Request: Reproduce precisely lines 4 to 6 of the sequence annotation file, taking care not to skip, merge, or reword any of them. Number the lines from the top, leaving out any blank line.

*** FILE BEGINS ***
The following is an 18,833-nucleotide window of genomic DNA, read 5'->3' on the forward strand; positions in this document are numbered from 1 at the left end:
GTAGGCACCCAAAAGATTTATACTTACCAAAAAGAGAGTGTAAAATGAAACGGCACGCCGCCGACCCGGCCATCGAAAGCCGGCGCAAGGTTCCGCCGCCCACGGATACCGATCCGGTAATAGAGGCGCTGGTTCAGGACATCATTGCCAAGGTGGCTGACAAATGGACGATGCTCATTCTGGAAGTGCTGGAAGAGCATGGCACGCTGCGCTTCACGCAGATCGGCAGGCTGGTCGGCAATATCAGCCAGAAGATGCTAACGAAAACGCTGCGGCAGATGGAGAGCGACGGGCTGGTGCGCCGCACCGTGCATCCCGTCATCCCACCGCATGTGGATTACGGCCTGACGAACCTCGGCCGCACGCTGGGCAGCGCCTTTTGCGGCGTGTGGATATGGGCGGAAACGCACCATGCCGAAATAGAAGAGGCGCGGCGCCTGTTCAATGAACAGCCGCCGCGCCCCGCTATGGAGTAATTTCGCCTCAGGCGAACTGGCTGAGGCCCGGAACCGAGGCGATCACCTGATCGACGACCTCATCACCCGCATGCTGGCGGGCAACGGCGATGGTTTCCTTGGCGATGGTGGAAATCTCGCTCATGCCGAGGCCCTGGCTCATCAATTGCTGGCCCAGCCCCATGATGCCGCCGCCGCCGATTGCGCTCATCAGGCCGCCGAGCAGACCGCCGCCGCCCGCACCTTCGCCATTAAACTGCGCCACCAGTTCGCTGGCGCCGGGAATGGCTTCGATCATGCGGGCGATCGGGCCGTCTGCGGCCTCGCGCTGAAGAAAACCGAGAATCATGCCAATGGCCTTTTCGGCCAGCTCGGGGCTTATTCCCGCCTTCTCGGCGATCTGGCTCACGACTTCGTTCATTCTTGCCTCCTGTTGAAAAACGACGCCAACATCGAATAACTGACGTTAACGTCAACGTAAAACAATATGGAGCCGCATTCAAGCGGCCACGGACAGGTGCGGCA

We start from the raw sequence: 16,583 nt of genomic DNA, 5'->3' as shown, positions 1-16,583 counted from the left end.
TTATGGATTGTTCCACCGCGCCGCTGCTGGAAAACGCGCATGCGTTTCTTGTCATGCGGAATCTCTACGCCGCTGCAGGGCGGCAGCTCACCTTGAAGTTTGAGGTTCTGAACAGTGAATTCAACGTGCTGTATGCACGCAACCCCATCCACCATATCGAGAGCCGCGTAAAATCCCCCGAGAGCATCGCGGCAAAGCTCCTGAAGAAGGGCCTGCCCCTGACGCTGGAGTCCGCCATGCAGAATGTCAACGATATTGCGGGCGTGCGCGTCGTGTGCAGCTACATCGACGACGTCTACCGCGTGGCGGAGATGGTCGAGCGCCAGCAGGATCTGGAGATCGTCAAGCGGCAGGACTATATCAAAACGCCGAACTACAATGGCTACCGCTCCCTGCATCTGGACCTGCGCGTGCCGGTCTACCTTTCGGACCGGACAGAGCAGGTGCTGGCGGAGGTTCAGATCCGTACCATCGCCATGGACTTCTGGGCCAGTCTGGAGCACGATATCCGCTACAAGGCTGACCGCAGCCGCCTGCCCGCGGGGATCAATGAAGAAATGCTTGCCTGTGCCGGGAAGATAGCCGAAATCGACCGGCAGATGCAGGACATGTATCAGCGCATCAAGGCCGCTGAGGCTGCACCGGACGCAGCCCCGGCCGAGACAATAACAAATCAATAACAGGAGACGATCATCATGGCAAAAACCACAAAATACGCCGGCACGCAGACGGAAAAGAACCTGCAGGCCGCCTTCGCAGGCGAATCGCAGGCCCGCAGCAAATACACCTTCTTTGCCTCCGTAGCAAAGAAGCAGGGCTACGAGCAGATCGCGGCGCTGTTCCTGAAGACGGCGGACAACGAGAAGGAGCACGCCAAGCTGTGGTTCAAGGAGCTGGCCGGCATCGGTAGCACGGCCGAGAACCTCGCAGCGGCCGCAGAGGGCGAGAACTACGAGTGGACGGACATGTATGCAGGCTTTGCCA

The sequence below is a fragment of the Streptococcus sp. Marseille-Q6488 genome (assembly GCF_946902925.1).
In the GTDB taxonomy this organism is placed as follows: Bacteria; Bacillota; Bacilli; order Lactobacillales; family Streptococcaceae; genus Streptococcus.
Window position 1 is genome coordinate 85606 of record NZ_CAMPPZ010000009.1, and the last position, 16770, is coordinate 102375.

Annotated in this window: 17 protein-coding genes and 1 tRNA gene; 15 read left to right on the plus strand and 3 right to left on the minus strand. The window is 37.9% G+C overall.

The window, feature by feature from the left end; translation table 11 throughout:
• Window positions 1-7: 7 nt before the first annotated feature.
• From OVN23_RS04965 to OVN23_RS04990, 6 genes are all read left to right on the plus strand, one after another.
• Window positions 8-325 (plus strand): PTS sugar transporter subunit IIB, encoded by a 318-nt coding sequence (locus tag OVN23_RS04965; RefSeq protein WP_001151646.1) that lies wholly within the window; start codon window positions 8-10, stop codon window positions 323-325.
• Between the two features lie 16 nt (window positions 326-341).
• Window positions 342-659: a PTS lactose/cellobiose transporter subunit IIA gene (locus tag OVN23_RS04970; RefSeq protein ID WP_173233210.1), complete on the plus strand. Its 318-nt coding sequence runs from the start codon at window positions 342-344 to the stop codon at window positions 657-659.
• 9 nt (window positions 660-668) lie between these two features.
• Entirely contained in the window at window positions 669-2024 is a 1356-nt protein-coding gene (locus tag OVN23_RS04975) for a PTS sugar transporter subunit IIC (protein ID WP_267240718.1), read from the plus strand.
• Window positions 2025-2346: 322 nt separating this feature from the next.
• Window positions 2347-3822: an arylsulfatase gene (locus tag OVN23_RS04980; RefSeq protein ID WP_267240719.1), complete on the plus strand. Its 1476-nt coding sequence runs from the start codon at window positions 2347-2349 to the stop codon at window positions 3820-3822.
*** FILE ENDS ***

TTATGGATTGTTCCACCGCGCCGCTGCTGGAAAACGCGCATGCGTTTCTTGTCATGCGGAATCTCTACGCCGCTGCAGGGCGGCAGCTCACCTTGAAGTTTGAGGTTCTGAACAGTGAATTCAACGTGCTGTATGCACGCAACCCCATCCACCATATCGAGAGCCGCGTAAAATCCCCCGAGAGCATCGCGGCAAAGCTCCTGAAGAAGGGCCTGCCCCTGACGCTGGAGTCCGCCATGCAGAATGTCAACGATATTGCGGGCGTGCGCGTCGTGTGCAGCTACATCGACGACGTCTACCGCGTGGCGGAGATGGTCGAGCGCCAGCAGGATCTGGAGATCGTCAAGCGGCAGGACTATATCAAAACGCCGAACTACAATGGCTACCGCTCCCTGCATCTGGACCTGCGCGTGCCGGTCTACCTTTCGGACCGGACAGAGCAGGTGCTGGCGGAGGTTCAGATCCGTACCATCGCCATGGACTTCTGGGCCAGTCTGGAGCACGATATCCGCTACAAGGCTGACCGCAGCCGCCTGCCCGCGGGGATCAATGAAGAAATGCTTGCCTGTGCCGGGAAGATAGCCGAAATCGACCGGCAGATGCAGGACATGTATCAGCGCATCAAGGCCGCTGAGGCTGCACCGGACGCAGCCCCGGCCGAGACAATAACAAATCAATAACAGGAGACGATCATCATGGCAAAAACCACAAAATACGCCGGCACGCAGACGGAAAAGAACCTGCAGGCCGCCTTCGCAGGCGAATCGCAGGCCCGCAGCAAATACACCTTCTTTGCCTCCGTAGCAAAGAAGCAGGGCTACGAGCAGATCGCGGCGCTGTTCCTGAAGACGGCGGACAACGAGAAGGAGCACGCCAAGCTGTGGTTCAAGGAGCTGGCCGGCATCGGTAGCACGGCCGAGAACCTCGCAGCGGCCGCAGAGGGCGAGAACTACGAGTGGACGGACATGTATGCAGGCTTTGCCA

The sequence below is a fragment of the Streptococcus sp. Marseille-Q6488 genome (assembly GCF_946902925.1).
In the GTDB taxonomy this organism is placed as follows: Bacteria; Bacillota; Bacilli; order Lactobacillales; family Streptococcaceae; genus Streptococcus.